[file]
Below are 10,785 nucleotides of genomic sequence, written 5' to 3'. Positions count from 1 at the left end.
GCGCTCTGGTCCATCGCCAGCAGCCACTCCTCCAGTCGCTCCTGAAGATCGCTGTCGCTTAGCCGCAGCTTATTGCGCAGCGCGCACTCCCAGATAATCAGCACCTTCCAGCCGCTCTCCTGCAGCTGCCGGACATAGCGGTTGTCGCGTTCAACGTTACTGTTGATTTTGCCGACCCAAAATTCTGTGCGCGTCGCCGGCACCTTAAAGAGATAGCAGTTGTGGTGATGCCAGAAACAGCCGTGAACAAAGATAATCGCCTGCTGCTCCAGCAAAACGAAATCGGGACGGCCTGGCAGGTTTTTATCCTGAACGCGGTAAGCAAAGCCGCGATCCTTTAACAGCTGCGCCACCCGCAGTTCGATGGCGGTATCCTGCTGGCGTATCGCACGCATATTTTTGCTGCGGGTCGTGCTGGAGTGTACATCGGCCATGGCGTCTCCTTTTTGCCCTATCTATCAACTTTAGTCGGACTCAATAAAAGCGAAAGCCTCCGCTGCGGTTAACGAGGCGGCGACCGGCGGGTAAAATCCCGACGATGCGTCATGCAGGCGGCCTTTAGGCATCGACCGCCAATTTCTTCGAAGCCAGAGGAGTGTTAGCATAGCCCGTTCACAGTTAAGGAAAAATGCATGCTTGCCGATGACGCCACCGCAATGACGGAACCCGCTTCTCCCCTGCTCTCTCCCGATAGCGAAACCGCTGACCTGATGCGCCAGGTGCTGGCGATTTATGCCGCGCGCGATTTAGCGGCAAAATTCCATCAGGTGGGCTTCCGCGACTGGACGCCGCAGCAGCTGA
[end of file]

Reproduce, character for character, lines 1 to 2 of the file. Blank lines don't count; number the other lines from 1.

Below are 10,785 nucleotides of genomic sequence, written 5' to 3'. Positions count from 1 at the left end.
GCGCTCTGGTCCATCGCCAGCAGCCACTCCTCCAGTCGCTCCTGAAGATCGCTGTCGCTTAGCCGCAGCTTATTGCGCAGCGCGCACTCCCAGATAATCAGCACCTTCCAGCCGCTCTCCTGCAGCTGCCGGACATAGCGGTTGTCGCGTTCAACGTTACTGTTGATTTTGCCGACCCAAAATTCTGTGCGCGTCGCCGGCACCTTAAAGAGATAGCAGTTGTGGTGATGCCAGAAACAGCCGTGAACAAAGATAATCGCCTGCTGCTCCAGCAAAACGAAATCGGGACGGCCTGGCAGGTTTTTATCCTGAACGCGGTAAGCAAAGCCGCGATCCTTTAACAGCTGCGCCACCCGCAGTTCGATGGCGGTATCCTGCTGGCGTATCGCACGCATATTTTTGCTGCGGGTCGTGCTGGAGTGTACATCGGCCATGGCGTCTCCTTTTTGCCCTATCTATCAACTTTAGTCGGACTCAATAAAAGCGAAAGCCTCCGCTGCGGTTAACGAGGCGGCGACCGGCGGGTAAAATCCCGACGATGCGTCATGCAGGCGGCCTTTAGGCATCGACCGCCAATTTCTTCGAAGCCAGAGGAGTGTTAGCATAGCCCGTTCACAGTTAAGGAAAAATGCATGCTTGCCGATGACGCCACCGCAATGACGGAACCCGCTTCTCCCCTGCTCTCTCCCGATAGCGAAACCGCTGACCTGATGCGCCAGGTGCTGGCGATTTATGCCGCGCGCGATTTAGCGGCAAAATTCCATCAGGTGGGCTTCCGCGACTGGACGCCGCAGCAGCTGA